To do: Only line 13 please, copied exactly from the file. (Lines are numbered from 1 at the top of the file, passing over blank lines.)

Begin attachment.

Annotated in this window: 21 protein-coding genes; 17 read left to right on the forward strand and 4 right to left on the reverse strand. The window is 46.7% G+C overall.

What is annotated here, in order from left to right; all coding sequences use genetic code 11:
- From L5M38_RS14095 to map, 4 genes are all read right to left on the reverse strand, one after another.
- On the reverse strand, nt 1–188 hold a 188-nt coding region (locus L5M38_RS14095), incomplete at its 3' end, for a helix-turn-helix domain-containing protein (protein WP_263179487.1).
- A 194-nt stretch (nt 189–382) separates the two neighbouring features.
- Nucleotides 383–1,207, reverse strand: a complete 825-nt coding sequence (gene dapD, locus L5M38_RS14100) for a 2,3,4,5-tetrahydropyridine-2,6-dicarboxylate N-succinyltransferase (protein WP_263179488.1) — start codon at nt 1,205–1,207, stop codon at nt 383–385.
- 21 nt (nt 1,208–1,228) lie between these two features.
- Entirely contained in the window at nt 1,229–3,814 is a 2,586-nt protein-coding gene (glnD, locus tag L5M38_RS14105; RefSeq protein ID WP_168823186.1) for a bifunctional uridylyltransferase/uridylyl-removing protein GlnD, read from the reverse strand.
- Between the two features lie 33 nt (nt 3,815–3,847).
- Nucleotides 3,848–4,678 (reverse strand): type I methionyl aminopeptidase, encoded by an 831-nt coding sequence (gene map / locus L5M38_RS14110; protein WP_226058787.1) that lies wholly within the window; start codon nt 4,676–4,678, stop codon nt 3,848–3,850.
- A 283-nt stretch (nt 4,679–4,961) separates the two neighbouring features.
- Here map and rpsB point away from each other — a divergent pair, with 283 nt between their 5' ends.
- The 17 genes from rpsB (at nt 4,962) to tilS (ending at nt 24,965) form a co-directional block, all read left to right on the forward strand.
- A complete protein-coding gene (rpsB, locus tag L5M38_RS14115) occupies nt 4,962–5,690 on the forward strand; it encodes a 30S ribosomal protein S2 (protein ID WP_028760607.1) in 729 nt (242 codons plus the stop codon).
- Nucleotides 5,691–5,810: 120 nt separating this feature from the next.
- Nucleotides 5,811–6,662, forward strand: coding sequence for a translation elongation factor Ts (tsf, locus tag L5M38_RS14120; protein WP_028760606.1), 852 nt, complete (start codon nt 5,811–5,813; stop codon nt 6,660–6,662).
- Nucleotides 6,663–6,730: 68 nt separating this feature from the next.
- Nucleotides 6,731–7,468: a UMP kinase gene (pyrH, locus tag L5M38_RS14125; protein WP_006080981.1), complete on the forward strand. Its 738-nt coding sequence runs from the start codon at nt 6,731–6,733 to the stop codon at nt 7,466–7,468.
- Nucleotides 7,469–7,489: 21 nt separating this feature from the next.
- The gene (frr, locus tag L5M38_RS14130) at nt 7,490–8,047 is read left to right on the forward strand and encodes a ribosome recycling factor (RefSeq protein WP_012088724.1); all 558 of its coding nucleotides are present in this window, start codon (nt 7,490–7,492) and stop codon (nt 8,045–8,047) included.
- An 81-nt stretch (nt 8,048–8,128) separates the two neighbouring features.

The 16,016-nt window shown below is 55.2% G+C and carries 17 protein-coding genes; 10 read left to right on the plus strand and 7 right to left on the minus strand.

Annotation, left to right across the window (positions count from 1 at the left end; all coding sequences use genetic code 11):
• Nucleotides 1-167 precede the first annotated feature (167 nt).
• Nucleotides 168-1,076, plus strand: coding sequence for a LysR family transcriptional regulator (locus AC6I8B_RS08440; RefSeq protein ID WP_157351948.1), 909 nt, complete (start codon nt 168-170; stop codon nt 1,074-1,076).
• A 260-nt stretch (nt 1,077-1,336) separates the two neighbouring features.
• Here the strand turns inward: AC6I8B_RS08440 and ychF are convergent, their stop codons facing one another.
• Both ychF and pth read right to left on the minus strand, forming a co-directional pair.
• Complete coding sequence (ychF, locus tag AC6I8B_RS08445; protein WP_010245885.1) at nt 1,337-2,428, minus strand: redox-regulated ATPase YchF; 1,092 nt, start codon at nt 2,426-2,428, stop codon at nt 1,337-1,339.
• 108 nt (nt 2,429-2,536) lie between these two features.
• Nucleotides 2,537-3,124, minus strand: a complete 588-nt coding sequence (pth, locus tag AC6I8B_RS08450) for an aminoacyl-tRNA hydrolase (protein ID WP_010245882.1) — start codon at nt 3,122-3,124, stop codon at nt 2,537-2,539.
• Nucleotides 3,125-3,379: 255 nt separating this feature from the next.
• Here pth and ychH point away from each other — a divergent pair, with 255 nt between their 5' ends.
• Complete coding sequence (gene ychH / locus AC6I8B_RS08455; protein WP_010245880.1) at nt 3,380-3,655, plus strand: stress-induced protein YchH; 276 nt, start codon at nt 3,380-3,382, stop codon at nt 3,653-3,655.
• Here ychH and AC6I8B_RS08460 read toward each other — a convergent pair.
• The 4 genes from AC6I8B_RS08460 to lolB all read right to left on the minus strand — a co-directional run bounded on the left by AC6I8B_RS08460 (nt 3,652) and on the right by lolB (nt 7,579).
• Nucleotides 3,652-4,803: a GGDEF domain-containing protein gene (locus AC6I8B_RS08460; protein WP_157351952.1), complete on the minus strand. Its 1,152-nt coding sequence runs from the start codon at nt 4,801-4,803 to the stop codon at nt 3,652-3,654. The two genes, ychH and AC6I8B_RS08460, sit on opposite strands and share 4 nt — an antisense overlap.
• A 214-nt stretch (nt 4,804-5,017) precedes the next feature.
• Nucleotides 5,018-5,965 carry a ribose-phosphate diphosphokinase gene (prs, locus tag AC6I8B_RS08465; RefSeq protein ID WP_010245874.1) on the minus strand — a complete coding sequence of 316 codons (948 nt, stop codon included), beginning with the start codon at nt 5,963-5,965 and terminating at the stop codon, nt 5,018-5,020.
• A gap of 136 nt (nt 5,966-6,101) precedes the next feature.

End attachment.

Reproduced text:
- The 17 genes from rpsB (at nt 4,962) to tilS (ending at nt 24,965) form a co-directional block, all read left to right on the forward strand.